Starbucks and Malala Are Empowering 250,000 Girls and Women Worldwide
The program will educate girls and create leadership roles for women in coffee-growing areas.
For years, Nobel Prize Laureate Malala Yousafzai has demanded that, when it comes to girls’ education, it’s time for corporations and governments to wake up and smell the coffee.
And on International Women’s Day, Starbucks listened.
On Thursday, Starbucks and the Malala Fund announced a multi-year investment designed to empower at least 250,000 girls, women, and families in coffee, tea, and cocoa- growing regions of India and Latin America. The program will extend into 2025.
“I want to thank Starbucks for believing in my dream of a world where girls can choose their own future,” Yousafzai said in a statement.
Take Action: Empower Girls and Women
Like several other mega-corporations, Starbucks has used International Women’s Day to champion women’s equality and empowerment around the world. But the coffee empire’s pledge to invest in girls’ education and create leadership opportunities for women in coffee-growing regions goes further than mere hollow gestures.
“We believe women and families hold the key to long-term empowerment and social change,” Starbucks Foundation Director Virginia Tenpenny said in a statement. “Looking ahead, we want to ensure our partnerships connect women with education and leadership opportunities needed to create healthy homes and sustainable livelihoods.”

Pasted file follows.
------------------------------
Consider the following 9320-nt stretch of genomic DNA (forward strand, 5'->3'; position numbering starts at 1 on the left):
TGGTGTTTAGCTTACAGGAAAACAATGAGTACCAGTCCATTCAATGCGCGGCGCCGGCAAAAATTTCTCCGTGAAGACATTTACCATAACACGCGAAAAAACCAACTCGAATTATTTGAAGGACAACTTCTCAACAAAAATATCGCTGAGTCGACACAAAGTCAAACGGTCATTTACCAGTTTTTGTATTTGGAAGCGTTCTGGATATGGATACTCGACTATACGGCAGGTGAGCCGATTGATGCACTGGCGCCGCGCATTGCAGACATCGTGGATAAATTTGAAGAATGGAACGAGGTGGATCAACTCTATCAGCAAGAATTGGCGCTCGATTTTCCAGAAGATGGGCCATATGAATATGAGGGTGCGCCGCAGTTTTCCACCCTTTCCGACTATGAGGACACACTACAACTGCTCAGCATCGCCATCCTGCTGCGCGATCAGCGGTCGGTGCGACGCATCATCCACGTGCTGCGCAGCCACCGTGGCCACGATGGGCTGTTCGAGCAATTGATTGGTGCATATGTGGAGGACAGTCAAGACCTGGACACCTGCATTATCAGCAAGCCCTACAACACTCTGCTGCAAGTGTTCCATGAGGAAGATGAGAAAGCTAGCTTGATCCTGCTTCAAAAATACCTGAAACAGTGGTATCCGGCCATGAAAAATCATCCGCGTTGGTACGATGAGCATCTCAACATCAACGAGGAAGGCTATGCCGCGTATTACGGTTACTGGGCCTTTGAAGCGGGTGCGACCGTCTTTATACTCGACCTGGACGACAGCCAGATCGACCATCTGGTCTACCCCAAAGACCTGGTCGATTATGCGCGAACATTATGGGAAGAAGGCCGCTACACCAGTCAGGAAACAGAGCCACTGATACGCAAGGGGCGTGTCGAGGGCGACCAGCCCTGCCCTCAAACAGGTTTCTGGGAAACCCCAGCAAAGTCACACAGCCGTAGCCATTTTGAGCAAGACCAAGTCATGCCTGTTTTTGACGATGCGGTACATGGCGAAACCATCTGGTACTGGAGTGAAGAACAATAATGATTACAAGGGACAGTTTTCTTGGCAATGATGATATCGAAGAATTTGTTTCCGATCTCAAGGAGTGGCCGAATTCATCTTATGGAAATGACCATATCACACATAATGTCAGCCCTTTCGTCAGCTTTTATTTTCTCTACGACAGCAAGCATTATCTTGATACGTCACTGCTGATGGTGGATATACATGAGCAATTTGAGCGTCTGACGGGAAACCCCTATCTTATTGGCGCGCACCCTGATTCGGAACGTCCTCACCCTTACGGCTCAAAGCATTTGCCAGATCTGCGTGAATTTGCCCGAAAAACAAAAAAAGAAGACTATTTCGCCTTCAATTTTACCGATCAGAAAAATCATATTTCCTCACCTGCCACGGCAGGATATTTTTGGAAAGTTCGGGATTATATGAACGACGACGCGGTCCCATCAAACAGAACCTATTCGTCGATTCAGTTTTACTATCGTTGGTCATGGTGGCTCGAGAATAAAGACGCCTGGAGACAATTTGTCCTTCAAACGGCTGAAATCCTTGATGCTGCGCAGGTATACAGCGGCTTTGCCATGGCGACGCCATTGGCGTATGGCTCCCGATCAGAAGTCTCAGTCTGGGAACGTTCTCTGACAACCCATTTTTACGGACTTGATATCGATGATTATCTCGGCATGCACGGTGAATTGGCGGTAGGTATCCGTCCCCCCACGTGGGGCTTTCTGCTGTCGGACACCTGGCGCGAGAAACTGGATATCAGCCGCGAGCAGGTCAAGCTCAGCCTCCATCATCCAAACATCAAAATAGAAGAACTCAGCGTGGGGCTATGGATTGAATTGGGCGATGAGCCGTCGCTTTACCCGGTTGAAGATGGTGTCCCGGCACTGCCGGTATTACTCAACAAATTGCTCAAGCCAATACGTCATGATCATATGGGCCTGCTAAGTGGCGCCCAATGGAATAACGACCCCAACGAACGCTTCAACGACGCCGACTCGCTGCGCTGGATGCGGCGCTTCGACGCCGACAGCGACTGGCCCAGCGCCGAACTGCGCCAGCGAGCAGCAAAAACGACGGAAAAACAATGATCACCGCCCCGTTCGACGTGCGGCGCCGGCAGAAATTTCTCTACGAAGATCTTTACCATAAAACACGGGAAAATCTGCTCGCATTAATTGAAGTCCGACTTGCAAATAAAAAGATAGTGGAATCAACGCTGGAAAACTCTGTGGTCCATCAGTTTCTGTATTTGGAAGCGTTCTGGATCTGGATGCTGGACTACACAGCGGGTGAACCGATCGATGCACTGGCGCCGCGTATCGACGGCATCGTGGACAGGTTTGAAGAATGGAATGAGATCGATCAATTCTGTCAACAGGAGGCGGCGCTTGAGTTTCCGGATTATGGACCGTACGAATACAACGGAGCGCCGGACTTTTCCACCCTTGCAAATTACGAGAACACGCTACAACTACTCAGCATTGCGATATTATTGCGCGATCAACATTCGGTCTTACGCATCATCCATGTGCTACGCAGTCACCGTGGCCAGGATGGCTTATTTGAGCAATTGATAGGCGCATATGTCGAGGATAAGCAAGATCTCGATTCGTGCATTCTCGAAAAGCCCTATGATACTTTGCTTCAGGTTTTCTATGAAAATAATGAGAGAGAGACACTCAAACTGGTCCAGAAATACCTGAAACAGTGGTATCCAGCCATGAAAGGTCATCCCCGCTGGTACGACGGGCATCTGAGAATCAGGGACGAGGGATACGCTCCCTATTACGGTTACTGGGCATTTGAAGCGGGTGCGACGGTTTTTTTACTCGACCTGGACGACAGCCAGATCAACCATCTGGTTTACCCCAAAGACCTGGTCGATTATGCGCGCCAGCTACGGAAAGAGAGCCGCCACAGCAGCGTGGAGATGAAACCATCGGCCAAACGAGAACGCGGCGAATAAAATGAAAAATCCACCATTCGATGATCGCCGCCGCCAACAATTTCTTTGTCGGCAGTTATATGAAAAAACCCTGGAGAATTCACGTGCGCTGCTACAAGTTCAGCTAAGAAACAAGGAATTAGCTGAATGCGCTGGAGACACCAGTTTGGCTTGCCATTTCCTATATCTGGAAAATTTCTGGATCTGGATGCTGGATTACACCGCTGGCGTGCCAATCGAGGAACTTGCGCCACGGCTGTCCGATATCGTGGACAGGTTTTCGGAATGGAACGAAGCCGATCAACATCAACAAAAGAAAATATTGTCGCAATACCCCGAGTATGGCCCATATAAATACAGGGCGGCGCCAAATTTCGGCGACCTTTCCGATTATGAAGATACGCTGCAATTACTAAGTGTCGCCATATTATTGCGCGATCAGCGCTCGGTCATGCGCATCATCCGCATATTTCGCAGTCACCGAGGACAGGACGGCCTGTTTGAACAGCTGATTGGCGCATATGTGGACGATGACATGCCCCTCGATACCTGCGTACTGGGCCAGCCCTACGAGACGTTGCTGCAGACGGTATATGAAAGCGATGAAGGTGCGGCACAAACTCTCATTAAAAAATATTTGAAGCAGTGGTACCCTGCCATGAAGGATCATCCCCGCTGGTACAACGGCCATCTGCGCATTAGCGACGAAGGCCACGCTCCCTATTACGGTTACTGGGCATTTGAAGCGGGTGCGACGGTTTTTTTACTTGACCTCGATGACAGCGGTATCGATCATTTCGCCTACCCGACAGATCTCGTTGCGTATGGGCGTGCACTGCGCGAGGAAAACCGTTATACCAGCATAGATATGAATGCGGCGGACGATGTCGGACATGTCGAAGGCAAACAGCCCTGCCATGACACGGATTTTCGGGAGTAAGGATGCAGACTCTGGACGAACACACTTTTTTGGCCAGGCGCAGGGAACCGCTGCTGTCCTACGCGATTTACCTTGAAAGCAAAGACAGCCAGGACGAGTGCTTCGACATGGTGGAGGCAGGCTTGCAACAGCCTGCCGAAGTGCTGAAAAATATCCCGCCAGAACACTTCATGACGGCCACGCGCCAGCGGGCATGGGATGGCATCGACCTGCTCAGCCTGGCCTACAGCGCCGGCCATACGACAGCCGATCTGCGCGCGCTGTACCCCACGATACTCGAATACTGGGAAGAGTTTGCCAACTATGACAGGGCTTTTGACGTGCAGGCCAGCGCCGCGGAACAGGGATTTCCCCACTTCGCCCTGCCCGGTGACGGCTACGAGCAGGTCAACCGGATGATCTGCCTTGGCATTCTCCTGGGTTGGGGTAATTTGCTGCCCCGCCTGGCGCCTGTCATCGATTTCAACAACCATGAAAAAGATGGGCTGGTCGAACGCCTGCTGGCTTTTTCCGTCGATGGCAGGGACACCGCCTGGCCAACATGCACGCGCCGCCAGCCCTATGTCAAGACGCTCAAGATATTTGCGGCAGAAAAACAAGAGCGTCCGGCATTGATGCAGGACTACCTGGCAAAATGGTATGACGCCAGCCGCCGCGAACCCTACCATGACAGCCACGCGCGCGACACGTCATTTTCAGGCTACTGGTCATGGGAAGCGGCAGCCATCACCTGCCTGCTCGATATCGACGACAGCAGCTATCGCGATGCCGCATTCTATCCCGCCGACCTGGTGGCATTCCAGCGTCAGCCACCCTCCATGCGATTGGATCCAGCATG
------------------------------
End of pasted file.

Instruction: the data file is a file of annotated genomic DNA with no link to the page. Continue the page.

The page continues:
Around the world, about 130 million girls are out of school, UNESCO estimates. Throughout India — one of the countries included in the Malala Fund-Starbucks partnership— nearly 600 million people live below the poverty line and 10% of girls are out school, The Atlantic reports.
In much of Latin America, indigenous girls face significant barriers to staying in school, including violence and poverty. In Bolivia, for example, more than half of indigenous girls drop out of school by age 14, the United Nations reports.
Global Citizen campaigns on ensuring girls get an education. You can take action here.
Read More: A Brief History of International Women’s Day
Starbucks is just the latest company to join forces with Yousafzai, a tireless advocate for girls’ education. For years, she has partnered with some of the world’s biggest companies to fund education projects and traveled the world to promote female empowerment.
“My dream is to see every girl and every boy in school getting quality education,” Malala said at the 2018 Global Partnership for Education. “I ask all governments, all countries, all world leaders to come and support Global Partnership for Education, so we can ensure 12 years of quality education to every child.”